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  1. #1
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    ? on travel of front fork.

    I am new to mountain bike riding, been doing it for around a month. I have maybe 30 hours of riding so far on my Trek Remedy 7.

    I have serviced my Fox shocks and they feel great nice and smooth, they are pretty simple to work on once you understand how they work! My question is my Fox 32 Float RL front fork can get 150mm of travel that's about 6 inches American measurement. Personally I am not doing any real big drops or anything and just riding intermediate trails, the most travel I use is 4 1/4 inches when I have it set up the way I like with about 120 psi.

    I know the shock can get full travel if it hits hard enough, but that would be a really hard hit to do that. The thing I find is if I want to let air out I can get full travel but the fork is way to limp for my weight, It just dives to easy just by me putting my weight on it when I first take off.

    Does it sound right for me getting 4 1/4 inches for normal riding travel? and I assume the unused travel I don't use is for more advanced riders that are coming off of some very high jumps and landing on the front wheel with allot of force.

    I like to the way the forks works and feel on the trails, I am not complaining, I am just wondering if I have more travel then I need, or if I should be using more. I don't know how fork manufactures can get the perfect balance when everyone weight is different.

  2. #2
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    Greetings fellow rider. Since your Trek is a full sus rig, you probably shouldn't
    have less travel with the fork than the back shock has. It may create a feeling
    of imbalance and have weird handling characteristics. I'm speculating. It would
    kinda be like having a bike with 2" of travel in back and a rigid fork. But then
    again Talas uses the 150/120mm design, which I have on my FSR EVO. So when
    I run the 120mm setting on long climbs, I usually switch my rear shock into the
    climb mode to make it kinda match up, or run slightly more air in the rear. At
    least it feels better in my mind.

    I have the 2013 Talas that I am very displeased with. So much so I'm gonna
    take a big loss and dump it and get the new 2015 model. My 2013 has only
    20 hours on it and neither Fox or Specialized wants to help me. You'd think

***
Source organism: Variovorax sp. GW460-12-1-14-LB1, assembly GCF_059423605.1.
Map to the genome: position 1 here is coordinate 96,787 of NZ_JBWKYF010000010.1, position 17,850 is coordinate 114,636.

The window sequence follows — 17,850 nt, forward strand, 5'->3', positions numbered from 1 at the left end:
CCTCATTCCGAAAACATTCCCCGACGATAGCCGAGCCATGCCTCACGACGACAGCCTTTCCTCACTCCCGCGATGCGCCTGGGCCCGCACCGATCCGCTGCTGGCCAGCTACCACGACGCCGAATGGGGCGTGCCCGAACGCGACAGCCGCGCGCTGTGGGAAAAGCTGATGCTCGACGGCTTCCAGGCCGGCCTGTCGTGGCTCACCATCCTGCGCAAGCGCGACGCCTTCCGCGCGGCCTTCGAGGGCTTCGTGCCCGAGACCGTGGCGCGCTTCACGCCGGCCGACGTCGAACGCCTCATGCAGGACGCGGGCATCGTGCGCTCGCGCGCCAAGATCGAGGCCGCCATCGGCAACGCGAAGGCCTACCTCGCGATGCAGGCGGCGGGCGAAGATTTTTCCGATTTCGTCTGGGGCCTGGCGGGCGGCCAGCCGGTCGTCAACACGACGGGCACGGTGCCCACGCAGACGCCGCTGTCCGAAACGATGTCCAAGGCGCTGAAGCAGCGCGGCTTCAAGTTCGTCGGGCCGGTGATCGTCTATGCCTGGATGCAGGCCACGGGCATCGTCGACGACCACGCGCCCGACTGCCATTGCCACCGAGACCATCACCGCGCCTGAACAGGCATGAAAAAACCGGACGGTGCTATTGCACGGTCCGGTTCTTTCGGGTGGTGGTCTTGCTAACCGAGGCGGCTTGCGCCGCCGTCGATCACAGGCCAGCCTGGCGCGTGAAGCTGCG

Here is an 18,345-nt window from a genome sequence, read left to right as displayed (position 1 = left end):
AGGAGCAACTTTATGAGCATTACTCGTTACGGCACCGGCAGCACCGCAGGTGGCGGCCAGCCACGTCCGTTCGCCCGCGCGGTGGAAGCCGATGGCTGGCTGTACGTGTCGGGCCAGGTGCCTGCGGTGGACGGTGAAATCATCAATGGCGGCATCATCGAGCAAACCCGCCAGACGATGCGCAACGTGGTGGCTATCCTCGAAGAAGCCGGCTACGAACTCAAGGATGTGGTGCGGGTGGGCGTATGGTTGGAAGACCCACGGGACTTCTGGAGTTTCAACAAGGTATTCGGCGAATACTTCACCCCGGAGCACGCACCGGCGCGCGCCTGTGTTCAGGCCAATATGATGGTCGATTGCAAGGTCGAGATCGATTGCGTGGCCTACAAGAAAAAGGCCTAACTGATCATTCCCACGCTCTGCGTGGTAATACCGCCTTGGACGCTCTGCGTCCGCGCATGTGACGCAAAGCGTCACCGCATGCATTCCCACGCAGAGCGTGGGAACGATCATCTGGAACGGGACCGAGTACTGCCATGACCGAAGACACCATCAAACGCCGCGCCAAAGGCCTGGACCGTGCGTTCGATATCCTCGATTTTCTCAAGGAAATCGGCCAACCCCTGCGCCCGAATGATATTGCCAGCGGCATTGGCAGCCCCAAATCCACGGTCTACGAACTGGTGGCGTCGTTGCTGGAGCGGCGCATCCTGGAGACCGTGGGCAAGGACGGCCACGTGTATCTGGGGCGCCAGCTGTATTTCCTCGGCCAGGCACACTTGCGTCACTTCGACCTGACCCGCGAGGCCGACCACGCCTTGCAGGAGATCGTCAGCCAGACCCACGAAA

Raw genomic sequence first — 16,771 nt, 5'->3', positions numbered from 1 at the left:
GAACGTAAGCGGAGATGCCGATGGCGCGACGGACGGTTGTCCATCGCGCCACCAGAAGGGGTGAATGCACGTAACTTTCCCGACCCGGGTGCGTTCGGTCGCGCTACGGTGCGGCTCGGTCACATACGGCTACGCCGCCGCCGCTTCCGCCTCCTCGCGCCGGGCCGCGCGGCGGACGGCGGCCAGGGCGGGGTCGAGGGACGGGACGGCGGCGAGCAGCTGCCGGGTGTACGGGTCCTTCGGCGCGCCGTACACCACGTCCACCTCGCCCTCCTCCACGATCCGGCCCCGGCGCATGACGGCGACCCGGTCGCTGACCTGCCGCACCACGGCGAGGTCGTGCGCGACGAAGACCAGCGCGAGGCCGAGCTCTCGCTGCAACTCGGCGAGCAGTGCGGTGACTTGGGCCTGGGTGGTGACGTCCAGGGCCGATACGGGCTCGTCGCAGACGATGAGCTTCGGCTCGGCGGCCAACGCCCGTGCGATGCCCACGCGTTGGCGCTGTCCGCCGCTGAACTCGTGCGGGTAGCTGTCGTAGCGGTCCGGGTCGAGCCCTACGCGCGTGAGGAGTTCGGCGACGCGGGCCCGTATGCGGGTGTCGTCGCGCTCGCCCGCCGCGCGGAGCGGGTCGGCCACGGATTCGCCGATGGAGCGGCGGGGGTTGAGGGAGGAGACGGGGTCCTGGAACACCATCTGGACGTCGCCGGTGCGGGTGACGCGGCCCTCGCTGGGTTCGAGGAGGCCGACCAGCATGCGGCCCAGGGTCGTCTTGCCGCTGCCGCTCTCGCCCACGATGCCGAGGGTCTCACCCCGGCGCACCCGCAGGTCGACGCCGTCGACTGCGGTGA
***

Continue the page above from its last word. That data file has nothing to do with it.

when you drop $6500.00 bike one of them would be willing to help you out.
    I may even just jump ship and go RockShox. No complaints with rear auto
    sag from Fox. Works great, but they really dropped the ball on the 13 and
    older Talas. So much so guys are converting them to the Float model.

    Curious as to what others say about this. Thanks for sharing your thoughts
    and questions.

  3. #3
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    Quote Originally Posted by StJoeRider View Post
    Greetings fellow rider. Since your Trek is a full sus rig, you probably shouldn't
    have less travel with the fork than the back shock has. It may create a feeling
    of imbalance and have weird handling characteristics. I'm speculating. It would
    kinda be like having a bike with 2" of travel in back and a rigid fork. But then
    again Talas uses the 150/120mm design, which I have on my FSR EVO. So when
    I run the 120mm setting on long climbs, I usually switch my rear shock into the
    climb mode to make it kinda match up, or run slightly more air in the rear. At
    least it feels better in my mind.

    I have the 2013 Talas that I am very displeased with. So much so I'm gonna
    take a big loss and dump it and get the new 2015 model. My 2013 has only
    20 hours on it and neither Fox or Specialized wants to help me. You'd think
    when you drop $6500.00 bike one of them would be willing to help you out.
    I may even just jump ship and go RockShox. No complaints with rear auto
    sag from Fox. Works great, but they really dropped the ball on the 13 and
    older Talas. So much so guys are converting them to the Float model.

    Curious as to what others say about this. Thanks for sharing your thoughts
    and questions.
    That's allot of money!! thanks for your input! I just got back from a ride and have to say after owning this bike for a little over a month, I think I finally got everything working right. The front forks took me the most time to figure out, I did not even realize at first something was wrong with them, until I put a zip tie on and then realized I was not getting allot of travel. Thanks to this forum I was able to find the solution, and Fox is sending me the parts. All I had to do was remove the bath fluid that leaked into the air chamber and then put the correct amount of fluids everywhere and the shock is amazing now. I also bought the fox seal kit and changed all of those. When the scraper washer seal comes from Fox that should fix the issue for good, but for now I guess this is the way the shock is supposed to be. The person who sold me the bike did not say anything to me, I don't think he was very handy with tools. I can now add Fox Shock Service technician to my resume, at least for my models .

    After playing with air levels in the front and back and doing the same with rebound, I found a pretty good balance. I felt like I was gliding over the ruff stuff tonight. What a difference it makes when your suspension is working right and set up right. Now that I am starting to get my wind, this sport is getting allot more fun every ride. I still have a little ways to go to get the cardiovascular up to speed but it is coming along fast. Thanks again - I'm sure you will get it worked out, sometimes all it takes is a little time. Talk about dropping some cash, my youngest brother just dropped over a quarter million on a 2014 Ferrari.

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